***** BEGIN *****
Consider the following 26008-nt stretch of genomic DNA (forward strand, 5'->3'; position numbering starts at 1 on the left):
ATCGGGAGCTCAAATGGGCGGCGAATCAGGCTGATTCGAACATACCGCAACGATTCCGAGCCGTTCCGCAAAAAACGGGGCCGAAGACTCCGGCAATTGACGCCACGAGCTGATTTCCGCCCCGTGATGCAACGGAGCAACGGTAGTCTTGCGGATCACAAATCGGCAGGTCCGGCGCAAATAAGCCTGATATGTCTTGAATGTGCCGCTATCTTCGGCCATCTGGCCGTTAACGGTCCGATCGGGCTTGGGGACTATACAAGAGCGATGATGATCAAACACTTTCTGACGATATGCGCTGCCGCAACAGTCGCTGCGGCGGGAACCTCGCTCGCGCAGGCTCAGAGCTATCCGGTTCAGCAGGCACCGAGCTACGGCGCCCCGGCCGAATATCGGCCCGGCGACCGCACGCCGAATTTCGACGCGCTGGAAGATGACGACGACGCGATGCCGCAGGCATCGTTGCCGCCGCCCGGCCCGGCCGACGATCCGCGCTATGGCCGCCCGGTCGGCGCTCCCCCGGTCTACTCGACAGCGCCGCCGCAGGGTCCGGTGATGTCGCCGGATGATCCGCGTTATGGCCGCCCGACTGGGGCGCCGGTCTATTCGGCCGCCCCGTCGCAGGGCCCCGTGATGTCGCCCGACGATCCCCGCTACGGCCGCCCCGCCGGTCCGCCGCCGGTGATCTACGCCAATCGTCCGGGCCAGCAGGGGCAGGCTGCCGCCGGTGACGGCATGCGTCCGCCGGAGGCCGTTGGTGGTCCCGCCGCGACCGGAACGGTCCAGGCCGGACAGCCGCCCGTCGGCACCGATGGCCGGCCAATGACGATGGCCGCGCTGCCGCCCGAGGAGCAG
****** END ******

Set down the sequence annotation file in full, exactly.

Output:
Consider the following 26008-nt stretch of genomic DNA (forward strand, 5'->3'; position numbering starts at 1 on the left):
ATCGGGAGCTCAAATGGGCGGCGAATCAGGCTGATTCGAACATACCGCAACGATTCCGAGCCGTTCCGCAAAAAACGGGGCCGAAGACTCCGGCAATTGACGCCACGAGCTGATTTCCGCCCCGTGATGCAACGGAGCAACGGTAGTCTTGCGGATCACAAATCGGCAGGTCCGGCGCAAATAAGCCTGATATGTCTTGAATGTGCCGCTATCTTCGGCCATCTGGCCGTTAACGGTCCGATCGGGCTTGGGGACTATACAAGAGCGATGATGATCAAACACTTTCTGACGATATGCGCTGCCGCAACAGTCGCTGCGGCGGGAACCTCGCTCGCGCAGGCTCAGAGCTATCCGGTTCAGCAGGCACCGAGCTACGGCGCCCCGGCCGAATATCGGCCCGGCGACCGCACGCCGAATTTCGACGCGCTGGAAGATGACGACGACGCGATGCCGCAGGCATCGTTGCCGCCGCCCGGCCCGGCCGACGATCCGCGCTATGGCCGCCCGGTCGGCGCTCCCCCGGTCTACTCGACAGCGCCGCCGCAGGGTCCGGTGATGTCGCCGGATGATCCGCGTTATGGCCGCCCGACTGGGGCGCCGGTCTATTCGGCCGCCCCGTCGCAGGGCCCCGTGATGTCGCCCGACGATCCCCGCTACGGCCGCCCCGCCGGTCCGCCGCCGGTGATCTACGCCAATCGTCCGGGCCAGCAGGGGCAGGCTGCCGCCGGTGACGGCATGCGTCCGCCGGAGGCCGTTGGTGGTCCCGCCGCGACCGGAACGGTCCAGGCCGGACAGCCGCCCGTCGGCACCGATGGCCGGCCAATGACGATGGCCGCGCTGCCGCCCGAGGAGCAG